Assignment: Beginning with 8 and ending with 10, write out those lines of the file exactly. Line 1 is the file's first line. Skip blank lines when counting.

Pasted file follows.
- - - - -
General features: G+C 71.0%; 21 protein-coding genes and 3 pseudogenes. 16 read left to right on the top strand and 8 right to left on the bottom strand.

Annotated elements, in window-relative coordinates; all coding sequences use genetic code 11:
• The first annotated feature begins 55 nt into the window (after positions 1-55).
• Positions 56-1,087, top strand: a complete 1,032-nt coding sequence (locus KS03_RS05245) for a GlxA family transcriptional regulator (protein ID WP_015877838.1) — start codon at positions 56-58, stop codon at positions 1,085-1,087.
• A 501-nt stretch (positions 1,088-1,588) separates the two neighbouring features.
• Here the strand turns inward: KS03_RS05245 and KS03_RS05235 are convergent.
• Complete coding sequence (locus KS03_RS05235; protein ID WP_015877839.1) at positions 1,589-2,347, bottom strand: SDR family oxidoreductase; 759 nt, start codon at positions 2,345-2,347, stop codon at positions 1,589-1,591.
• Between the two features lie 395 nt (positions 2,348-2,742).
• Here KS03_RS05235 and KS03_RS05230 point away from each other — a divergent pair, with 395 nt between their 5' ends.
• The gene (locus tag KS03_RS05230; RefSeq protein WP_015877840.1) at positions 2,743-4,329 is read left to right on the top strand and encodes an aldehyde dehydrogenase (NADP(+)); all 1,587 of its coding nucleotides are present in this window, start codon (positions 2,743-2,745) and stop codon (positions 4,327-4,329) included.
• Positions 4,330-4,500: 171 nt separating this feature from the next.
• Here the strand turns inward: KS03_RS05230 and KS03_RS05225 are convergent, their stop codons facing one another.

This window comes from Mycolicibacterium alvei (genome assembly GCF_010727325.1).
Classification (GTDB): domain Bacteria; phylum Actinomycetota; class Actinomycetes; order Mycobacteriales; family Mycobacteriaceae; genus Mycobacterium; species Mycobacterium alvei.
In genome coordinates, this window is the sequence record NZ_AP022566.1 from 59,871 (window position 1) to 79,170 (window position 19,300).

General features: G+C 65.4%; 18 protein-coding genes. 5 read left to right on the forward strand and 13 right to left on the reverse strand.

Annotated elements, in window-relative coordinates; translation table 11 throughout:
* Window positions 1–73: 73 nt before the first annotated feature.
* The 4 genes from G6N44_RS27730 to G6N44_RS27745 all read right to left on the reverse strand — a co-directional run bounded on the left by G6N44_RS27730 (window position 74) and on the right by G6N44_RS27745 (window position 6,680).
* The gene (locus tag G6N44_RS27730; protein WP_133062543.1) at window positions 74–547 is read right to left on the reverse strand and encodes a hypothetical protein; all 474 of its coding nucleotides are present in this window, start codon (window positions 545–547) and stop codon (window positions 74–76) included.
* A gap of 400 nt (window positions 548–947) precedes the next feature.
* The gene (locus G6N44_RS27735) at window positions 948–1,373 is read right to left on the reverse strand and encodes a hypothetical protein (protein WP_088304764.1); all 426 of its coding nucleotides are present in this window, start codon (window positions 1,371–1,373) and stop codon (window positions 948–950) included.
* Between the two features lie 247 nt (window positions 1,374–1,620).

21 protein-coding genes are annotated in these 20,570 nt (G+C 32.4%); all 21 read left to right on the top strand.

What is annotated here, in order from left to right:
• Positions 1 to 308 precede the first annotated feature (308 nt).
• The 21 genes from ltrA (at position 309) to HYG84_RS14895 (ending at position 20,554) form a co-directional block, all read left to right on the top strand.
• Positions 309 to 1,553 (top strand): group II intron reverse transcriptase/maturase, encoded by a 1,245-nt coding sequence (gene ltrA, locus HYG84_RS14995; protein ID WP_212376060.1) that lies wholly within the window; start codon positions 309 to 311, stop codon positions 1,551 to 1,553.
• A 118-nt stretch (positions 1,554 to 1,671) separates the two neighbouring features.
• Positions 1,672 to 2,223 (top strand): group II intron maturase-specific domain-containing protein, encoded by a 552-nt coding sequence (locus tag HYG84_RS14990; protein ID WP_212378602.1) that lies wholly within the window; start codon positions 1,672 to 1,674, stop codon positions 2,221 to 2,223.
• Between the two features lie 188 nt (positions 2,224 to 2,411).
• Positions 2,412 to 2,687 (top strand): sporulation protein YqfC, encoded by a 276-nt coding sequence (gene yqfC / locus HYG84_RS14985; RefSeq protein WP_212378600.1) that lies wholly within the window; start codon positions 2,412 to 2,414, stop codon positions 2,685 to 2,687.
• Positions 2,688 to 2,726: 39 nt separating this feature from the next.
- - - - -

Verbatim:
• Between the two features lie 395 nt (positions 2,348-2,742).
• Here KS03_RS05235 and KS03_RS05230 point away from each other — a divergent pair, with 395 nt between their 5' ends.
• The gene (locus tag KS03_RS05230; RefSeq protein WP_015877840.1) at positions 2,743-4,329 is read left to right on the top strand and encodes an aldehyde dehydrogenase (NADP(+)); all 1,587 of its coding nucleotides are present in this window, start codon (positions 2,743-2,745) and stop codon (positions 4,327-4,329) included.